“So did you see him crash?”
“Yup he went down in burning flames…they don’t bail out you know, they go down in glory…well, that’s what they are told to do…They're dishonored if they come back alive.”
At this point… I’m bug eyed and in tears, but I just listened…hard to understand, but trying to understand the horror of it all. Grandpa goes on…
“We actually did get hit by a Kamikaze, he came around the back of us but another gunner shot him and he lost control…he hit the USS New York and skidded across the right side bouncing like a basketball, taking out our spotter plane and crane then crashed into the Ocean about 45-50 feet beside us. We opened fire on him…in the water, he was gone! We had to throw our damaged spotter plane over board next to him.”
“Did anybody get killed or hurt?” I asked.
“No, in fact, the USS New York is one of the very few US war ships to never lose one sailor in any war. WW1 included. We did fish out of the ocean dead sailors and save others off sinking ships. I remember a couple ship burial at sea services, but nobody on the USS-NEW York BB-3 died, we all came home. Only a couple guys wounded"
“So now what?”
“After several days of intense fighting…and our General and commanders knew this time the island was secured…they made sure this time. Most of us Battleships and Aircraft-Carriers were ordered back to pearl harbor Hawaii because our Cannons and gun barrels and turrets were so worn out by all the massive rounds we were shooting we had to go back to have our guns relined, refitted, upgraded and make preparations and all needed repairs, supplies, troupes, food, and in the case of an old battle ship like the USS New York and Texas (Texas is the Identical sister ship) needed bigger guns and more of them!!!”
“Why grandpa what was next?”
“Next stop was Japan! The invasion of mainland Japan! We were sending everything including the kitchen sink and going to park it right on their shore line and give them hell! Once we took Okinawa we left on 11 June for Pearl Harbor and arrived at Pearl Harbor on the 1st of July. We did stop Leyte on June14th. When we got to Hawaii we had over a month of R&R and repairs. From July 1st to the 15 August, the end of the war. That’s when the news came in. We dropped the first bomb…then the second…then it was over! We were so relieved and scared finally because our Commanders Nemitz and Carter told us that if there were letters to write, people back home to contact…tell them good bye now. that if we believed in God, you better pray now, because where we were going, you are NOT going to return! Those Jap's are proud people like us, but they will use everything they got (women and children) to keep us off their mainland!”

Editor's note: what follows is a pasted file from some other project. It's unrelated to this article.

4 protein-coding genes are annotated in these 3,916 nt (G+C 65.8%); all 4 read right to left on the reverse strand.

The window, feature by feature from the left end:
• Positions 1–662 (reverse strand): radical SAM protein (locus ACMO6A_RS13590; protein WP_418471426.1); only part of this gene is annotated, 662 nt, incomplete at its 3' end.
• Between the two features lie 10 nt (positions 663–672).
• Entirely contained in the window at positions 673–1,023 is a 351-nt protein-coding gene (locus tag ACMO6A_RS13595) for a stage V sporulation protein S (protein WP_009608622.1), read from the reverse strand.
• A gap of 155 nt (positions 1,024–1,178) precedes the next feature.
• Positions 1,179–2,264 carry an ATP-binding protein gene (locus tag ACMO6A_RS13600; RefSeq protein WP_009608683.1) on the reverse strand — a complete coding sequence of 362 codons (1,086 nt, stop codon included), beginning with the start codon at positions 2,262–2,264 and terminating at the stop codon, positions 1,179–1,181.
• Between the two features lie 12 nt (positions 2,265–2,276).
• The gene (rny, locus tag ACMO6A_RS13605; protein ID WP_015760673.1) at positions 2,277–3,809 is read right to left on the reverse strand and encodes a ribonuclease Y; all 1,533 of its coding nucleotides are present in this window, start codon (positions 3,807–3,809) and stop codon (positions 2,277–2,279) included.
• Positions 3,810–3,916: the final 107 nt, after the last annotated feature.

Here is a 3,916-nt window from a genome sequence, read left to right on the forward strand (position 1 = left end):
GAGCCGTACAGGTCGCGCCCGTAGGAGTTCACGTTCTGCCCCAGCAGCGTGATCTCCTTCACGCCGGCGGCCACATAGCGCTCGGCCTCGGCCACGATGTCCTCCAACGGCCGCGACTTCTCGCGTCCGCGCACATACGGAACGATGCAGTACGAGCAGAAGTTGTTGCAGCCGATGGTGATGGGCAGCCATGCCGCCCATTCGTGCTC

Grandpa then looks at me, with a very small tear… and very serious and soft spoken...
“You know son, that believe that bomb saved my life…you wouldn’t be here if that didn’t happen…none of us would!”
I asked… “So you think it was the right thing to do, in spite of what so many misinformed ignorant Americans spout off and say these days about such stuff?” He smiles and half frowns at the same time…
“Let them, because of what we did winning that war at all cost, gives them the right to be ignorant. Not only would you not be here son, but them too…and America would look much different today. Many millions of lives on each side would have died if America would have attacked the Japanese mainland.”
My Grandpa told me many more stories, all I remember as I took notes and recorded audio and video. One day I will share them all, as he wanted people to know. His last comment to me was this:
“Thank you for asking Mark, you’re a good boy…I thought people forgot and don’t care anymore!”
Please share his story, pass it out, print it...These people like my Grandfather truly were the Greatest generation, and their stories and memories deserve to be shared and honored.
Mark R Darnell (grandson)